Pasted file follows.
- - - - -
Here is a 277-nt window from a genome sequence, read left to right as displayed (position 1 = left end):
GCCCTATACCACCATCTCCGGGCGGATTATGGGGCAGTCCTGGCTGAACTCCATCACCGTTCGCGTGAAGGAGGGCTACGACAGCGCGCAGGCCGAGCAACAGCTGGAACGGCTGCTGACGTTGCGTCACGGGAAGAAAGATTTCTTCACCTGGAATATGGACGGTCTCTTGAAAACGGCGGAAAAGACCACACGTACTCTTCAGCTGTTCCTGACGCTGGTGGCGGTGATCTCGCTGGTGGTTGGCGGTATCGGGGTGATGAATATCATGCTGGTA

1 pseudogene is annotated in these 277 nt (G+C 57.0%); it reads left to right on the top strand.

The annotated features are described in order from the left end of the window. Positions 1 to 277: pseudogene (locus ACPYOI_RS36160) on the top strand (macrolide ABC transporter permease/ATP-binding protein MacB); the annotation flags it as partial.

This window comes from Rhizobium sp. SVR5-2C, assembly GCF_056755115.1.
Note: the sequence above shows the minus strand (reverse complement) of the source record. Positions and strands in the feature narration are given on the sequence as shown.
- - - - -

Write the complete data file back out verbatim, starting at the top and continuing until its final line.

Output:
Here is a 277-nt window from a genome sequence, read left to right as displayed (position 1 = left end):
GCCCTATACCACCATCTCCGGGCGGATTATGGGGCAGTCCTGGCTGAACTCCATCACCGTTCGCGTGAAGGAGGGCTACGACAGCGCGCAGGCCGAGCAACAGCTGGAACGGCTGCTGACGTTGCGTCACGGGAAGAAAGATTTCTTCACCTGGAATATGGACGGTCTCTTGAAAACGGCGGAAAAGACCACACGTACTCTTCAGCTGTTCCTGACGCTGGTGGCGGTGATCTCGCTGGTGGTTGGCGGTATCGGGGTGATGAATATCATGCTGGTA

1 pseudogene is annotated in these 277 nt (G+C 57.0%); it reads left to right on the top strand.

The annotated features are described in order from the left end of the window. Positions 1 to 277: pseudogene (locus ACPYOI_RS36160) on the top strand (macrolide ABC transporter permease/ATP-binding protein MacB); the annotation flags it as partial.

This window comes from Rhizobium sp. SVR5-2C, assembly GCF_056755115.1.
Note: the sequence above shows the minus strand (reverse complement) of the source record. Positions and strands in the feature narration are given on the sequence as shown.